Kahiltna Base Camp was taken down last week, marking the end of the 2021 climbing season on Denali.
Kahiltna is the name of the glacier where climbers begin and end their journey. The teams are transported to the glacier by one of the local Talkeetna air services before the climbers are checked in to base camp by someone who, for three months, works and lives on the glacier.
This year, Lisa Roderick, longtime head of the base camp, has alternated the management of the camp with the new assistant Gabby Faurot. Faurot grew up around Denali, climbing and camping in the Alaska Range with his father, Chip.
At the height of the climbing season, base camp officials may have 100 climbers at a time eager to return to Talkeetna for a shower and a hot meal. During these weeks, keeping an agenda for thefts out of reach is an important task for the base camp manager.
“I find it hard to assert myself and it’s a job you have to be assertive,” said Faurot. “People came and they faced me saying they wanted to leave, and I just had to put him in danger. Like, ‘Hey, you can’t go out now. No one is going to fly to pick you up because the weather is bad. ‘ “
She said she had learned a few tips for curing climbers’ frustrations.
[Sign up for Alaska Public Media’s daily newsletter to get our top stories delivered to your inbox.]
“I once played Frisbee with people and it relaxed them a bit, they were a bit happier, but the lemonade really does the trick. Just give them a glass of lemonade, sit down, ask them how their trip went, ”she said.
The base camp is funded by the Air Association of Talkeetna. K2 Aviation and Talkeetna Air Taxi each collect a small fee from the customers they fly with to climb Denali. Air taxis then send this money to the Air Association, which pays for base camp expenses.
Faurot described some of the tasks she performs on the glacier.
“I talk to the pilots, I let them know what the weather is like, I talk to the climbers, I introduce them to base camp, I give them their fuel, I get them on their planes when they return,” he said. she declared. “You have a record of everyone, their license number, the name of their team, the amount of fuel they paid for, the type of communication they have and their routes – then their scheduled release date so that we can sort of keep an eye on that. “
One of the most important aspects of the job is communicating the weather to air taxis so they can get climbers in and out of the range. Faurot found that she was developing fairly good forecasting skills.
RELATED: Park Service rangers describe unsettling drive as hundreds of climbers try Denali
“It’s all about the role models out there,” she said. “Especially with the fog, you would notice when the breezes would come in and when it started to clear, then I was able to pay more attention to the wind patterns, and if I felt a certain type of wind, I would know that hey, maybe it’ll go away in fifteen minutes. “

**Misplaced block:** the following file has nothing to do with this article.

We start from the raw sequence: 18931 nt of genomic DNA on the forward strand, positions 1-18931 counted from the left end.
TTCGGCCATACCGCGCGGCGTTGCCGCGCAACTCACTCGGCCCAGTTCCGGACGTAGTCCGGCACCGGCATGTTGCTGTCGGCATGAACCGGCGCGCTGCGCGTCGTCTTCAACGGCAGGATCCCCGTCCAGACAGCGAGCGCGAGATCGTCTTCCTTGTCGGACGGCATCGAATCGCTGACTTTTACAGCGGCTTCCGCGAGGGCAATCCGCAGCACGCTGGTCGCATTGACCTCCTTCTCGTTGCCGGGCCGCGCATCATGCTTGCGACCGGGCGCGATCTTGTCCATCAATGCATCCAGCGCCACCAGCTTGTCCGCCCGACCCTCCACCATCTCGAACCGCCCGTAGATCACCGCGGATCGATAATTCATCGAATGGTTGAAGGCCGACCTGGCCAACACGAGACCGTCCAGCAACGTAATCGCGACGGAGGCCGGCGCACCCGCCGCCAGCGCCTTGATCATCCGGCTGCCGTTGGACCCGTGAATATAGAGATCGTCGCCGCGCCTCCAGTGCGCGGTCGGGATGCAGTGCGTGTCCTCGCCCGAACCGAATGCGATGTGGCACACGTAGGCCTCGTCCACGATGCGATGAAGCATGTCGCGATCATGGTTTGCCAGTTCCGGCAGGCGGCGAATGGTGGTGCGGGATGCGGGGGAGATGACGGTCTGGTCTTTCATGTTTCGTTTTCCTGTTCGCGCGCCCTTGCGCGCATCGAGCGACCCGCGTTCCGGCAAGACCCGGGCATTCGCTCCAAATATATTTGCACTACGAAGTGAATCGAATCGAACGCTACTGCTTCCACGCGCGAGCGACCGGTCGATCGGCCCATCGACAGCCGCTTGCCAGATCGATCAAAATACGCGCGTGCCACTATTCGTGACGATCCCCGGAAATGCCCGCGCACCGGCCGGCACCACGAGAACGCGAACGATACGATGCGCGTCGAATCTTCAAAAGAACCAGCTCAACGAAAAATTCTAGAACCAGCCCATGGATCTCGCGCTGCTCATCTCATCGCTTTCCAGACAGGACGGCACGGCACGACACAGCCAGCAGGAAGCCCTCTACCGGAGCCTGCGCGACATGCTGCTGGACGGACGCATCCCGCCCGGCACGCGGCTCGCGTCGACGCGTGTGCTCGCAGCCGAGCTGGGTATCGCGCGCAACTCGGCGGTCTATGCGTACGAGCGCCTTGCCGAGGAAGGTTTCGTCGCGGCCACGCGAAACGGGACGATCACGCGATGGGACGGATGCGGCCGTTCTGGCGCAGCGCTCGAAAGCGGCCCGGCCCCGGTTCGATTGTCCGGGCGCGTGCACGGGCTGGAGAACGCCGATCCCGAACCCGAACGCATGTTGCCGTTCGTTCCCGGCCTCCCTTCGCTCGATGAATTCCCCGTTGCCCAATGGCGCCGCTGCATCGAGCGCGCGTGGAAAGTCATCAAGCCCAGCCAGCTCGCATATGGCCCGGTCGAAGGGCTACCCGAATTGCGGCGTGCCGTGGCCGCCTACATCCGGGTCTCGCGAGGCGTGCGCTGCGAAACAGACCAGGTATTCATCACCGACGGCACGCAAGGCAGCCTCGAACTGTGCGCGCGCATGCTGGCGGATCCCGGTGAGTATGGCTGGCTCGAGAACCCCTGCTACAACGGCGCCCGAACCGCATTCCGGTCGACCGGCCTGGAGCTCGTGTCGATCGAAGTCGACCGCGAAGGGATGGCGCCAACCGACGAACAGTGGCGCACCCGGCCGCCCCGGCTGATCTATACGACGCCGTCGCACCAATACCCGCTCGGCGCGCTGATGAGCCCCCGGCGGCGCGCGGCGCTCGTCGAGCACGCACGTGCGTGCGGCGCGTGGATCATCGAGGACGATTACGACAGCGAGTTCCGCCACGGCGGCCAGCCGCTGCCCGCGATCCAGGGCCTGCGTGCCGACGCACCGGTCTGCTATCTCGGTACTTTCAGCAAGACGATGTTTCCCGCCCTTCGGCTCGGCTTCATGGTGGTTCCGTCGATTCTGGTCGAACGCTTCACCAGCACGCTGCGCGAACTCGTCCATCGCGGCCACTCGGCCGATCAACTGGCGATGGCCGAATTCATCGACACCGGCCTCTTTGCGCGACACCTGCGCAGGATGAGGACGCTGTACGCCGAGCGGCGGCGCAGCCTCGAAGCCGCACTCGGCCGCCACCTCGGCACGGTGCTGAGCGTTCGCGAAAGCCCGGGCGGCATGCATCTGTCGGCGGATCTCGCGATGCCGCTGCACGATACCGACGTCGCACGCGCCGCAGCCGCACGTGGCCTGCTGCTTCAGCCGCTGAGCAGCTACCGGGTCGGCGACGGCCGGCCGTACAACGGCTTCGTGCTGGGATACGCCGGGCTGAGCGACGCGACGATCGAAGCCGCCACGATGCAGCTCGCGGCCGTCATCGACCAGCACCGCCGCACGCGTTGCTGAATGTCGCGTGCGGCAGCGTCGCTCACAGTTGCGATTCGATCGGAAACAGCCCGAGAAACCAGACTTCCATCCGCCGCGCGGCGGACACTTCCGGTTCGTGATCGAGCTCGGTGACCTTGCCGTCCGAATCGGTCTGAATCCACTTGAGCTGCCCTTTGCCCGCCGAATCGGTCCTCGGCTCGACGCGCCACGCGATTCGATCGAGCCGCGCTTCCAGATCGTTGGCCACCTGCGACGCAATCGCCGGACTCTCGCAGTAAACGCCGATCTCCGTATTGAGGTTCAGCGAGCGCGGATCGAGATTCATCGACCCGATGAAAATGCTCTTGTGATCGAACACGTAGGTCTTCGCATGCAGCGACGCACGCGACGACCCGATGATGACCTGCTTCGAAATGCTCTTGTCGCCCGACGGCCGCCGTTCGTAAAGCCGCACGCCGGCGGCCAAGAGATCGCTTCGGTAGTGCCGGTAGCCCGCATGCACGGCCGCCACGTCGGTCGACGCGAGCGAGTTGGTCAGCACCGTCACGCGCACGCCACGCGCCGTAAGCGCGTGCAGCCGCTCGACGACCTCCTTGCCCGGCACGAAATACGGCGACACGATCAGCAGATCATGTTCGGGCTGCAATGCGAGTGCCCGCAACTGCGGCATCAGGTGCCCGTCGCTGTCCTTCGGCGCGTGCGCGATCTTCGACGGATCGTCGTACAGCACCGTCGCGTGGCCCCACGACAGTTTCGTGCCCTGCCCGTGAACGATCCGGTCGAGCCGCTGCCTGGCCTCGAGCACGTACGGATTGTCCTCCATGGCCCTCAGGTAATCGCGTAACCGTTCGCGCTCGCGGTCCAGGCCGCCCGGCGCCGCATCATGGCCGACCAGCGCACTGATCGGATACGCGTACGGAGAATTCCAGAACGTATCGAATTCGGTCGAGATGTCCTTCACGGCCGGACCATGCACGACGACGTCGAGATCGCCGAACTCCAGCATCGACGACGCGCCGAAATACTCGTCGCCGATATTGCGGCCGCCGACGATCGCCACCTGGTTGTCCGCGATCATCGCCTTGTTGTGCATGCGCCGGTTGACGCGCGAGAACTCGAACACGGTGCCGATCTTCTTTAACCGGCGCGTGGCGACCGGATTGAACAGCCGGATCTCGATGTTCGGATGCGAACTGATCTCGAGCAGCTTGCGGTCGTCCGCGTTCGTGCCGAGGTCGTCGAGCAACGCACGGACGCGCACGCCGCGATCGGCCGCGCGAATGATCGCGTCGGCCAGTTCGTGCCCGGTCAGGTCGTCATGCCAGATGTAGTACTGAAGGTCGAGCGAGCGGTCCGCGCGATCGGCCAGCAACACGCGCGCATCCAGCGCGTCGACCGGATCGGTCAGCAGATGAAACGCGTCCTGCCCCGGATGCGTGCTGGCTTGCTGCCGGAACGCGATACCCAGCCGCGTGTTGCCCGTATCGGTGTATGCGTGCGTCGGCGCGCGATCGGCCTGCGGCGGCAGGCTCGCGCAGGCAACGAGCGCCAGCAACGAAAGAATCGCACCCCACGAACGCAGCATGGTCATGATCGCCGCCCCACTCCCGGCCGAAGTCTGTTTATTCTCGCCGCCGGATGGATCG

As with any new job, sometimes it’s hard to know what is most essential. And having a good support system is crucial when you find that you don’t have what you need.
“I need Chapstick so badly,” Faurot said. “My lips are getting really dry over there. It’s so sunny. I must have flown a plane with a tube at one point because my lips started to split the first week, or the first two weeks I was there. And the girls at Spinach Bread would send me a burrito every now and then and it was really, really nice.
In early July, the snow on Denali softens and makes it difficult for climbers to travel. Climbers usually aim to complete their expeditions before this happens. Faurot explains what motivates the decision to put away the base camp for the season.
“It’s the deterioration of the glacier. The crevasses are starting to open up a lot more than they did at the start of the season. It doesn’t freeze that much overnight. It’s not very conducive to safe travel on glaciers because the snow above the crevasses is really soft, so you don’t have strong enough ice bridges, ”she said.
At present there are not many climbers on the mountain anymore. As teams carry inReach devices, the remaining climbers will be able to text air services directly and may well be the only customers on the Kahiltna Glacier waiting to be picked up when their plane arrives.
Faurot is looking forward to going back next year. Despite the remoteness of her job, she left with a deep respect for the Alaska Range.
“There’s this poem, it’s about appreciating the side of the mountain versus the top,” she said. “It’s not just about going, going, going, reaching the top, it’s the only thing that matters. It’s about looking at the ground, what you’re walking on, what you’re walking over, and enjoying everything it takes to get to the top.
And you can be sure that part of that appreciation is reserved for people like Faurot, who works from his office on the Kahiltna Glacier.